Book: Cinnimin

Written: 4 September-1 October 2002


This is Part XLI (41) of my magnum opus under the current table of contents, the second Part of Saga VI (the Nineties), Children’s Children. The title couple are Cinni’s firstborn grandson, Ajax Kevorkian, né Seward-Filliard (born February 1972), and the firstborn of her dear friend and stepsister-in-law Gayle, Valentine Pinkerton-Pembroke (born 1970). (Valentine was, surprise, born on Valentine’s Day!) It’s set from 17 May-23 August 1991. Near the beginning, the Seward patriarch, dear Grandpa Stan, dies.

During the wedding reception, Julieanna’s troubled son André is thrown over the edge to learn that his wife Bridget, who’s also his stepsister, is pregnant a third time without consulting him, esp. since they’ve already got two sets of twins. The elderly family patriarch suffers a stroke during André’s ranting, and things only get worse from there.

Some highlights:

“Corpses rot quickly in the heat,” Al advised. “Somebody wrap him up in ice packs before rigor mortis sets in.”

“Under my roof, you will cut off your own head if I order it,” Mr. Seward growled.

“Don’t be coy about what you do,” Max laughed. “My beautiful daughter-in-law hawks pornos and sex toys.”

Mr. Seward turned white when he spied Luke assembling the sixty-year-old television set. He anticipated hearing a huge pop or snap or bang when Luke adjusted the rheostat that turned it on. Instead a fuzzy black and white image filled the small screen.

Eunomia came into the room carrying a chocolate dildo filled with honey. Fudzie ran to lock up the rest of that month’s freebies, only to find Pandora and Stan sitting wide-eyed before a VCR broadcasting Aspen’s Mountains. He yanked the plug.

R.R. reached out and cuffed Ernie. “Do you really want to imagine your big sister slamming the sheets?”

Gayle pinched him. “And must you talk so cavalierly about our firstborn having intercourse?”

“Now Ajax, you’d better knock my daughter up asap,” R.R. said. “Gayle and I are dying for some grandkids. Just look what happened to your great-uncle M.J. He nearly went insane waiting for grandkids!”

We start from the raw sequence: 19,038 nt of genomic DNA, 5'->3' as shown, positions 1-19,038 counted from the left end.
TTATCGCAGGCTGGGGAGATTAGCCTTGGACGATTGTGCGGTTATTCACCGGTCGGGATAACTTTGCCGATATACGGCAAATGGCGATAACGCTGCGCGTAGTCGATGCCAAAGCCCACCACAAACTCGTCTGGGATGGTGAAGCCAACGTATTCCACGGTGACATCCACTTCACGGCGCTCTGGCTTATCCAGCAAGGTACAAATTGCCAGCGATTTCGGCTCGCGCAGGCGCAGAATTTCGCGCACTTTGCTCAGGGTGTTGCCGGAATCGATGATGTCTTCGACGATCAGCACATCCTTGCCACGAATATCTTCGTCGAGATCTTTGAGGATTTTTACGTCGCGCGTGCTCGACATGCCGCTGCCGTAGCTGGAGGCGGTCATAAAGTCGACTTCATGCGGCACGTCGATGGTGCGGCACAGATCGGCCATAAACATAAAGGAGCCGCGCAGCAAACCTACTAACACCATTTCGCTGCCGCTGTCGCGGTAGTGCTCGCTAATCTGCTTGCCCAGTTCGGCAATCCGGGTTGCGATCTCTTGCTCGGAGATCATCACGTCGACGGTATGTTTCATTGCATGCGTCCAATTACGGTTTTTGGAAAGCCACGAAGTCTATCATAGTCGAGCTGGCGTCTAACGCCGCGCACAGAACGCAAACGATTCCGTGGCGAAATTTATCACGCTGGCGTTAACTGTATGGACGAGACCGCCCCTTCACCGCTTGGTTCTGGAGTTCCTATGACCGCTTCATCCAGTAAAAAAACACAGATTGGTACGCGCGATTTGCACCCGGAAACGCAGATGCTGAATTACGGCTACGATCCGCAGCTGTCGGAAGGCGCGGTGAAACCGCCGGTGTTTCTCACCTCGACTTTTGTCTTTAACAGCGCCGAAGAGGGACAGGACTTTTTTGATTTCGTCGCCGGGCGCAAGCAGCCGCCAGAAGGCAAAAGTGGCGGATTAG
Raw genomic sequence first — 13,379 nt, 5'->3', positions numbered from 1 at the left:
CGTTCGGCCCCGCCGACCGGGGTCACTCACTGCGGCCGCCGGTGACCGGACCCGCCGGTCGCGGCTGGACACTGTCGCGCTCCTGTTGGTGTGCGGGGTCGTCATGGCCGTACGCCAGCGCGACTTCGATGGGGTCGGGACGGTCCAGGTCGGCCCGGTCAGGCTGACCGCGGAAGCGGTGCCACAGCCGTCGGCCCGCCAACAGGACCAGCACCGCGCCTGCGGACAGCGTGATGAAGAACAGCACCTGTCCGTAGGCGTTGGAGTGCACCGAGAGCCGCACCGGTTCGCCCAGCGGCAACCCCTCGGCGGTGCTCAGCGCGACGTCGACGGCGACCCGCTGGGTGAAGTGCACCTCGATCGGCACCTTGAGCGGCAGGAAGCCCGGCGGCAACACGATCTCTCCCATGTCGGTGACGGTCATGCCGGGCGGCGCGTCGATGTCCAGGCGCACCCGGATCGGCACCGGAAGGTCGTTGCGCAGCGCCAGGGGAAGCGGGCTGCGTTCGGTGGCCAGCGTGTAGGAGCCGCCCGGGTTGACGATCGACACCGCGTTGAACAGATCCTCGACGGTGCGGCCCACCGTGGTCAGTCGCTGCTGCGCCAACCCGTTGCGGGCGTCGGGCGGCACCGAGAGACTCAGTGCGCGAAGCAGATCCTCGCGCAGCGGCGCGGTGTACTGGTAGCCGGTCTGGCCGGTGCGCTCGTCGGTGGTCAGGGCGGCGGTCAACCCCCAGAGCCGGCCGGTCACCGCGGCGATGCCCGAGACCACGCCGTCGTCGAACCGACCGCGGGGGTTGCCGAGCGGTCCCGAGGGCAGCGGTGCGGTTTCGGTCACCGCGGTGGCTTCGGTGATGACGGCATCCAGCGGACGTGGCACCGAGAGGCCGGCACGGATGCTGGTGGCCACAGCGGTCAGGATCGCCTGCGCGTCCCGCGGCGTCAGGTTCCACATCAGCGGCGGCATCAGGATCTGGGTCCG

[Cinni’s firstborn Demian, increasingly upset at the extravagant wedding presents his de facto father-in-law Max is giving Valentine and Ajax] “No fair! I had to bust my ass painting just to put my wife through Princeton, and they’re getting everything handed to them on a silver platter!”

“I helped Mommy get pregnant again,” Olivia said proudly. “So she’ll let me name the kid as a reward!”

“I have been duped for the last time by that woman! I swear to God I shoulda had a vasectomy after she told me she’d tricked me into impregnating her with a second set of twins!”

Everyone but André froze in horror as old Nathaniel Malspur toppled over on his right side, his face white and limp.

“What, you think the grounds are cursed just ’cause some geezer on his last legs had a stroke here?” Bobbie Jo challenged. “It’s bad enough the perpetrator fled.”

“Oh, thank God, Max.” Luke’s eyes lit up. “I was just hideously attacked by that man, and your bitch of a daughter is already spinning it to make me look like the bad guy. Give me like ten thousand dollars and I’ll leave town to go on a mission asap.”

“So you can try to convert more old folks on their deathbeds?” Nick screamed, nearly popping his jugular.

“Wolfgang!” André thundered. “No kid of mine is gonna be named Wolfgang!”

“Do you have a toy like this?” Pandora gleefully pushed a button that sent a lifesize Oscar the Grouch towering out of a plastic rubbish bin. Kevin screamed.

“This is just one big conspiracy to rob me of my money!” he ranted when they got home. “What is it, quints?”

Bridget screamed when she saw her oldest daughter’s cello had been brutally smashed. André laughed.

[Bélgica, Julieanna’s oldest daughter] “André got recovered by a family out for a yacht ride, bleeding, unconscious, slit wrists, an apparent jump from the bridge into the ocean. They don’t think he’s gonna make it.”

[The elderly Mr. Malspur] “Give André my blood. I have negative AB.”

“I’m ninety-eight years old. I’ve lived long enough. André is only twenty-eight. He has four young children and two more on the way.”

[Typical Violet, not understanding her niece was giving her anything but a compliment] “Oh, my heart glows to hear you say that, Ash! I may be two months shy of sixty-one, but I love to be remembered as a cold domineering bitch who always gets what she wants!”